I have an odd relationship with Anzac Day. On the one hand, I certainly bear no grudge to individual members of the armed forces of Australia, and admire them for doing a job I never could. On the other hand, though, I can’t help but feel uncomfortable about a public holiday that seems to revel in an Australian culture that, for me, no longer exists: that of the strong Australian male bravely going out into the battlefield with his mates to defend us. It seems desperately at odds with the fact that modern Australia was not born out of violence or war, a fact of which we should be quite rightly proud.
Here, then, is Text Classics’s answer to Anzac Day 2013: William Nagle’s The Odd Angry Shot, a novel that details a year in the life of four Australian soldiers during the Vietnam War.
First things first: this is a very short novel. The Text edition is less than 140 pages. So this is not so much a huge, sprawling epic about Vietnam so much as a series of vignettes, many less than a page, providing a fractured, kaleidoscopic view of what we can probably assume to be a fairly typical Australian draft experience of the war.
Our main group of protagonists are an odd bunch. If I ever met them, I think I’d probably not like them very much. They are, I suppose, the typical Aussie larrikin, built with a quick retort, and a healthy disrespect for authority. In many ways, they seem completely oblivious to the immediate danger they are in, and their reckless behaviour, both on- and off-duty, seems to compound their ignorance. Almost all of them are draftees, and there is a clear demarcation between the enlisted officers—men who are proper military types—and those young men that have been unlucky enough to have their birthday drawn out of a barrel. The tension between enlisted and drafted plays out through the whole novel, occasionally in quite amusing ways.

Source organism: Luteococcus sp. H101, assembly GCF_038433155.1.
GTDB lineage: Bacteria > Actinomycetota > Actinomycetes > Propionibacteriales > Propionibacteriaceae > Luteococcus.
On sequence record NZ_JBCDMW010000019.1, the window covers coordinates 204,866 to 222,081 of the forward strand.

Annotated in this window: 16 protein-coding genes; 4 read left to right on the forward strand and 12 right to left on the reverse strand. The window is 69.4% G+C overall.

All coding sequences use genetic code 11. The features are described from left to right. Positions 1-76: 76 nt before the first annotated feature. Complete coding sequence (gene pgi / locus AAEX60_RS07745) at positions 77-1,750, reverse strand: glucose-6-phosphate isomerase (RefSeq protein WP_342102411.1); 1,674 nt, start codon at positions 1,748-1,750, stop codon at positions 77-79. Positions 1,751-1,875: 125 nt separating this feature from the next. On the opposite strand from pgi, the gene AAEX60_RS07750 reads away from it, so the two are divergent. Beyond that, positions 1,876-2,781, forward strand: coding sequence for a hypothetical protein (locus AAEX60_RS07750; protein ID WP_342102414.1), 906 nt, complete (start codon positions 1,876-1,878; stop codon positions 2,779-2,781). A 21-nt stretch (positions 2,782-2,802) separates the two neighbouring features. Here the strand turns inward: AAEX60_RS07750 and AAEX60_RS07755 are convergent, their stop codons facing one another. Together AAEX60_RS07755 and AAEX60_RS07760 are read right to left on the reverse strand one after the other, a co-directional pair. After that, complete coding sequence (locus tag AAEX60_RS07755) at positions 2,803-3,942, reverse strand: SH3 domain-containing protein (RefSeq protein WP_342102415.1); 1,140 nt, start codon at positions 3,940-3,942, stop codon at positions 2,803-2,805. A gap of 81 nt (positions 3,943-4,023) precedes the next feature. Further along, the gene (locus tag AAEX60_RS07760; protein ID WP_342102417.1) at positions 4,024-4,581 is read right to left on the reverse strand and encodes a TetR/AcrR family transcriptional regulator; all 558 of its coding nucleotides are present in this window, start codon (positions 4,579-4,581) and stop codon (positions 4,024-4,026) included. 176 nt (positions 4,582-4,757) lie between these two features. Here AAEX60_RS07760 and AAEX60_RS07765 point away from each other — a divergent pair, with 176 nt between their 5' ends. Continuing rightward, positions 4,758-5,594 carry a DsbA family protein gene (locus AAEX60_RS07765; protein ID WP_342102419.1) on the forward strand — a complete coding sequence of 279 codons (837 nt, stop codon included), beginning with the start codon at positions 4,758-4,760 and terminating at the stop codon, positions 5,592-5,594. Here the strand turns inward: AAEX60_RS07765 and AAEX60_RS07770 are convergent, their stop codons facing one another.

And yet, so often, these shenanigans are brought sharply into focus by the horrific events taking place around them. Nagle doesn’t shy away from describing the intense results of skirmishes and attacks from the enemy. Friends are often killed, though the emotional impact of this is never physicalised by these men. The only moment of emotional pain in the whole novel comes when one man is informed by mail that his mother and fiancée, living safely in Australia, have been killed in a car accident. The irony of this is too much for Bung who breaks down.
Perhaps, then, we need to see the actions of these men in a different light. They are acting out, not necessarily because they are bad people, but because they are put under intense pressure to perform every time they leave camp. They are in a country that does not want them, doing a job for which they will never be thanked.
But again, we have to come back to the evidence presented. These men take advantage of the very people they are supposed to be protecting. Perhaps this is why soldiers now have cultural sensitivity training. The women of Vietnam seem to be nothing more than receptacles for these men to unload into, and the men and children are to be taken advantage of at every opportunity, despite being desperately poor, living in a country that has been invaded by outside forces.
The final pages of The Odd Angry Shot are reflective and quiet. Two men have arrived back in Sydney, no longer required by the military machine. They are irreparably changed. The things they have seen and done cannot never be unseen or undone. But they have fought a war that has become deeply unpopular, and are now required to never mention it again.
This is the true horror of the Vietnam generation. Left to fend for themselves, these men, many of whom had not choice in their service, were forced to reintegrate into a world that now seemed strange and superficial. It is this that Nagle leaves dangling at the end, forcing us to question our own attitudes towards the politics of war.